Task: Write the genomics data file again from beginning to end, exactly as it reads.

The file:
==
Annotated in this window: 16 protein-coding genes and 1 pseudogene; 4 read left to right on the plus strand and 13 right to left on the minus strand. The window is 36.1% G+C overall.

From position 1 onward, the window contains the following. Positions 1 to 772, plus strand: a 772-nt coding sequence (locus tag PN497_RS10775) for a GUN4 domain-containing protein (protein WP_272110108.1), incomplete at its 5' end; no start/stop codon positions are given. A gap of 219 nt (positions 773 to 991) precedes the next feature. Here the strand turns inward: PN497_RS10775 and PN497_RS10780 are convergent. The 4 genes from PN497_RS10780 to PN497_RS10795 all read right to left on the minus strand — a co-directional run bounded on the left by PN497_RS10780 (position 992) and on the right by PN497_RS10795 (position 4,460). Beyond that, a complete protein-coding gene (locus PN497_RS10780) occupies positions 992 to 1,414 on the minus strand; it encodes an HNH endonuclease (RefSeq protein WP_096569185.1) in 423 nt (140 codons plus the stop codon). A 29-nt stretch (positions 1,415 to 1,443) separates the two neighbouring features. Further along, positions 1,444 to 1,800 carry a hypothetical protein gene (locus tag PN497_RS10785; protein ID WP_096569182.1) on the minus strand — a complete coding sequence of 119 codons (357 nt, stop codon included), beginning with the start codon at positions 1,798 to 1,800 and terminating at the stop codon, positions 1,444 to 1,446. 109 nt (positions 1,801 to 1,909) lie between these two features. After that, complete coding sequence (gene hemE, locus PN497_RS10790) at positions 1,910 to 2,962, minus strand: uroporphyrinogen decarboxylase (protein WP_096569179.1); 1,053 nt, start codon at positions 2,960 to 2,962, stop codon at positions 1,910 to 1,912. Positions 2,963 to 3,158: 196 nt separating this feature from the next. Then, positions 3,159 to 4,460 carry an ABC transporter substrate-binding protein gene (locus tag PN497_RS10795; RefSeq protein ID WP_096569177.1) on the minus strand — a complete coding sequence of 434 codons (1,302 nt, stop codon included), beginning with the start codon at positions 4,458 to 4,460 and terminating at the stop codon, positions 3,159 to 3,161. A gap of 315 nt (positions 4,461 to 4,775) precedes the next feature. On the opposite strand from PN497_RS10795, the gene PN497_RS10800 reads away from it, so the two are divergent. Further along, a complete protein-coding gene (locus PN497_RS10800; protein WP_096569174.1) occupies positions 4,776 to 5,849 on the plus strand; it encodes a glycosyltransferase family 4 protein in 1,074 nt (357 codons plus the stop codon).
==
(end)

Annotated in this window: 16 protein-coding genes and 1 pseudogene; 4 read left to right on the plus strand and 13 right to left on the minus strand. The window is 36.1% G+C overall.

From position 1 onward, the window contains the following. Positions 1 to 772, plus strand: a 772-nt coding sequence (locus tag PN497_RS10775) for a GUN4 domain-containing protein (protein WP_272110108.1), incomplete at its 5' end; no start/stop codon positions are given. A gap of 219 nt (positions 773 to 991) precedes the next feature. Here the strand turns inward: PN497_RS10775 and PN497_RS10780 are convergent. The 4 genes from PN497_RS10780 to PN497_RS10795 all read right to left on the minus strand — a co-directional run bounded on the left by PN497_RS10780 (position 992) and on the right by PN497_RS10795 (position 4,460). Beyond that, a complete protein-coding gene (locus PN497_RS10780) occupies positions 992 to 1,414 on the minus strand; it encodes an HNH endonuclease (RefSeq protein WP_096569185.1) in 423 nt (140 codons plus the stop codon). A 29-nt stretch (positions 1,415 to 1,443) separates the two neighbouring features. Further along, positions 1,444 to 1,800 carry a hypothetical protein gene (locus tag PN497_RS10785; protein ID WP_096569182.1) on the minus strand — a complete coding sequence of 119 codons (357 nt, stop codon included), beginning with the start codon at positions 1,798 to 1,800 and terminating at the stop codon, positions 1,444 to 1,446. 109 nt (positions 1,801 to 1,909) lie between these two features. After that, complete coding sequence (gene hemE, locus PN497_RS10790) at positions 1,910 to 2,962, minus strand: uroporphyrinogen decarboxylase (protein WP_096569179.1); 1,053 nt, start codon at positions 2,960 to 2,962, stop codon at positions 1,910 to 1,912. Positions 2,963 to 3,158: 196 nt separating this feature from the next. Then, positions 3,159 to 4,460 carry an ABC transporter substrate-binding protein gene (locus tag PN497_RS10795; RefSeq protein ID WP_096569177.1) on the minus strand — a complete coding sequence of 434 codons (1,302 nt, stop codon included), beginning with the start codon at positions 4,458 to 4,460 and terminating at the stop codon, positions 3,159 to 3,161. A gap of 315 nt (positions 4,461 to 4,775) precedes the next feature. On the opposite strand from PN497_RS10795, the gene PN497_RS10800 reads away from it, so the two are divergent. Further along, a complete protein-coding gene (locus PN497_RS10800; protein WP_096569174.1) occupies positions 4,776 to 5,849 on the plus strand; it encodes a glycosyltransferase family 4 protein in 1,074 nt (357 codons plus the stop codon).